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Wednesday, July 27, 2011

Captain America: The First Avenger 3D



"I'm just a kid from Brooklyn."

Captain America: The First Avenger excitingly re-imagines World War II as fought within the Marvel Comics Universe and accomplishes two neat tricks simultaneously: It opened up the history of the cinematic Marvel Universe, synching up with the details established in Iron Man and Thor while doing so much more seamlessly than the laboriousness that sunk the second act of Iron Man 2. More importantly, Captain America introduced moviegoers to Steve Rogers, the purest, noblest hero in the Marvel Universe.

Chris Evans, who was once the only bright spot in the Fantastic Four films, eschews his usual cocky swagger to seize the spotlight as a true leading man. Sporting a slight era-appropriate Brooklyn accent and at first Benjamin Buttoned with CGI into a scrawny twerp before physically transforming into his jacked, superheroic form, Evans truly makes you believe in Captain America. That the audience comes to believe in Captain America at the same time Steve Rogers starts to believe in himself is part of the fun.

The Marvel-fied version of the 1940s is a joy to behold - a wonderland of era-appropriate costume and production design jumbled with outrageous technology courtesy of Howard Stark (Dominic Cooper), the father of Tony Stark, the future Iron Man. Tony would be aghast to see his father in this age; a smooth-talking playboy with all the best wonderful toys, including hover cars and even the original android Human Torch sealed in an airless chamber on display at his World's Fair. Turns out Tony is chip off Howard Stark's block after all.

Stark's counterpart in technology is Hydra, a secret society within the Third Reich devoted to the scientific, mystical, and world conquering pursuits of their leader the Red Skull (Hugo Weaving). The Red Skull is a warped Nazi attempt at creating a super soldier, and he is in possession of the Tesseract (the Cosmic Cube to comics readers), stolen from Odin's trophy case in Thor. The Red Skull schemes to use the Tesseract's otherworldly power to conquer everyone and everything on Earth. ("And he can do it!", believes his frightened underling Dr. Zola, played by Toby Jones.)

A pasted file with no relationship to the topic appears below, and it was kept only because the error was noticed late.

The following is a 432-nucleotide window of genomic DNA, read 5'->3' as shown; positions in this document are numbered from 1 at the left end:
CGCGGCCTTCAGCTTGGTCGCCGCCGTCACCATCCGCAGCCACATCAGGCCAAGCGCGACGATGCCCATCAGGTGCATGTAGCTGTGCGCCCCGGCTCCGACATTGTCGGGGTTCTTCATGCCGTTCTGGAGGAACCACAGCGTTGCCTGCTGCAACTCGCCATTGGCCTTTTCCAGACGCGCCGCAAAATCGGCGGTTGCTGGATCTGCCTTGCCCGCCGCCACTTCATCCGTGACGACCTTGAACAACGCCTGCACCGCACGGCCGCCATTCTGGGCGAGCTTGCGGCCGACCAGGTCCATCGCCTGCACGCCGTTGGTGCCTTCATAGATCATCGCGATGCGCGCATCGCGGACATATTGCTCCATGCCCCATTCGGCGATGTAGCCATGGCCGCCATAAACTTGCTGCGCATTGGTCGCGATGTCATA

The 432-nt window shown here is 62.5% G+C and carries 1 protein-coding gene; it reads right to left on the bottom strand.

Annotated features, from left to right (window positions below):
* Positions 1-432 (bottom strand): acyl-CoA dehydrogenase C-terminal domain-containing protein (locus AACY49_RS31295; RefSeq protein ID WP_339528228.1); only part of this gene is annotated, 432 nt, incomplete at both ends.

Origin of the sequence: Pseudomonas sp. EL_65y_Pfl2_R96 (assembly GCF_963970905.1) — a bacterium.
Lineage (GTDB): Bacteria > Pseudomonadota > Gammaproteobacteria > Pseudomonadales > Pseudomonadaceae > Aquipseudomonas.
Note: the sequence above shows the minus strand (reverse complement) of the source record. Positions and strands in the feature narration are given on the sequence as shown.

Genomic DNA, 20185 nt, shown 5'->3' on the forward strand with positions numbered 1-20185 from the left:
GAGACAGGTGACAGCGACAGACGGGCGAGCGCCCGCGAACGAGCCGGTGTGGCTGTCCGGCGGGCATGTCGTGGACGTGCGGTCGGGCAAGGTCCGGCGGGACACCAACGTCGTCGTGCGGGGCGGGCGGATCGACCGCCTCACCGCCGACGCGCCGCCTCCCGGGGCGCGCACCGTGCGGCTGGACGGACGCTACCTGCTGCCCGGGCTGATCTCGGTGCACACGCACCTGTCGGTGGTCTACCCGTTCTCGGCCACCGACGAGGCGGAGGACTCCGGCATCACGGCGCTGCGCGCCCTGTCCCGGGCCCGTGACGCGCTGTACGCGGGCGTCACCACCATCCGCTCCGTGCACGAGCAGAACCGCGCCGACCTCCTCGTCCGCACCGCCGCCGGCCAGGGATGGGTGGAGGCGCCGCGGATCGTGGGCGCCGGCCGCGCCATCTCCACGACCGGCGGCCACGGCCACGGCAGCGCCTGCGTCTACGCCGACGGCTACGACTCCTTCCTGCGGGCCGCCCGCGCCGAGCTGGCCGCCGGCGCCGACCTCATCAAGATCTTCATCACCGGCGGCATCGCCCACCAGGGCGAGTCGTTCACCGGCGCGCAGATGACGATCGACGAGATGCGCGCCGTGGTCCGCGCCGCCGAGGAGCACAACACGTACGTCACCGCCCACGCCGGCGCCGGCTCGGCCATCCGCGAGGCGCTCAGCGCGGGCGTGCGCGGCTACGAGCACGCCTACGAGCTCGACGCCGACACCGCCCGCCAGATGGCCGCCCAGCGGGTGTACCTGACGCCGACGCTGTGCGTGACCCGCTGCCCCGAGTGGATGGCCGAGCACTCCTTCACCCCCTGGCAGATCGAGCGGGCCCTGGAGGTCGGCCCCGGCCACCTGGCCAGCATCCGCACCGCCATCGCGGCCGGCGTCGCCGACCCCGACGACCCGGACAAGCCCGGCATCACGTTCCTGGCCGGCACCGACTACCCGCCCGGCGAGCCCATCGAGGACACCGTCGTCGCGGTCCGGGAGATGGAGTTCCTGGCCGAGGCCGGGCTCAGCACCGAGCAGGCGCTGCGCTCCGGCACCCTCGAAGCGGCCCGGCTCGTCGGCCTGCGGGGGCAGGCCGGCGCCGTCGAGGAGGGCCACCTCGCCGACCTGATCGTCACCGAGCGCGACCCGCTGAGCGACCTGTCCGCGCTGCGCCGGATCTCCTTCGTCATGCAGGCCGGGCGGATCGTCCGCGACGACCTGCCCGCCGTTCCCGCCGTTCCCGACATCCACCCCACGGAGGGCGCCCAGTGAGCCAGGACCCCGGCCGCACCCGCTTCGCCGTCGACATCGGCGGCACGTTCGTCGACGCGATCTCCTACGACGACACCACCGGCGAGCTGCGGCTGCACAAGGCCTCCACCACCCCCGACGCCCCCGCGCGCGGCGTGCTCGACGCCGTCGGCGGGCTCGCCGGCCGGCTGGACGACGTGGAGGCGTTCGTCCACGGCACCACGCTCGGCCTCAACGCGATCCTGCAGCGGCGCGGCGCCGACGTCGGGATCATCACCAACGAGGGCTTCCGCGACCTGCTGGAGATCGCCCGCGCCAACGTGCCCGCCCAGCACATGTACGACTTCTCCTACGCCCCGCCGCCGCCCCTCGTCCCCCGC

Thrust into all this, unsuspectingly at first, is Steve Rogers, a stereotypical 90 lb weakling who wants nothing more than to fight for his country and make a difference. Rogers' insistence on joining the Army despite five rejections gets him noticed by the kindly Dr. Erskine (Stanley Tucci) as a guinea pig for a top secret Super Soldier project that transforms Rogers into a perfect human specimen. From there, the newly promoted Rogers, dubbed "Captain America", is sent - where else? - to tour across America in musical stage shows clad in a garish costume (his classic comic book threads) to stump for war bonds ("The Star Spangled Man with a plan").

Despite "knocking out Hitler over 200 times" in propaganda films (even The Red Skull tells Cap he's a fan of his films), a rotten tomatoes reception from actual soldiers in the front lines to the Star Spangled Man in tights forces Rogers to re-evaluate what he should really be doing with his abilities. Captain America formally joins the fight and becomes the super soldier he was always meant to be, smashing Hydra's plans with the help of his very own group of Inglorious Basterds, the Howling Commandos (who are without Nick Fury, who is black and the leader of SHIELD in the future).

The first half of Captain America is the most interesting, with the focus squarely on Steve Rogers' character and everyone doubting he has the right stuff to be a (super) soldier, especially Colonel Tommy Lee Jones, who headed the wartime precursor of SHIELD. (My favorite scene in the the movie was Tommy Lee Jones interrogating Toby Jones while eating a steak.) By the time Rogers becomes Captain America, the movie begins dutifully tearing through a checklist of Events That Must Occur: Cap has to get his circular "vibranium" shield, Cap has to watch his best friend Bucky (Sebastian Stan) die, Cap has to end up frozen in ice at the end so he can reawaken in the 21st century just in time to be in The Avengers.

As if realizing 2/3rds of the movie has passed and they've barely scratched the surface of what needs to happen to enable the Marvel Movie Master Plan, Captain America suddenly accelerates, blazing through Cap's wartime adventures in a dizzying montage of action and explosions while setting up all the pieces at breakneck pace so that Cap can be frozen in ice for the coda set in our time that assembles The Avengers. Rogers' sweet romance with the beauteous and bountiful Agent Carter (Hayley Atwell) ends sadly in perfunctory fashion ("I had a date."). It's kind of a shame; more fun Captain America movies could have been set in the terrific Marvel World War II era, but Marvel killed that golden goose for what they hope will be The Avengers' golden egg.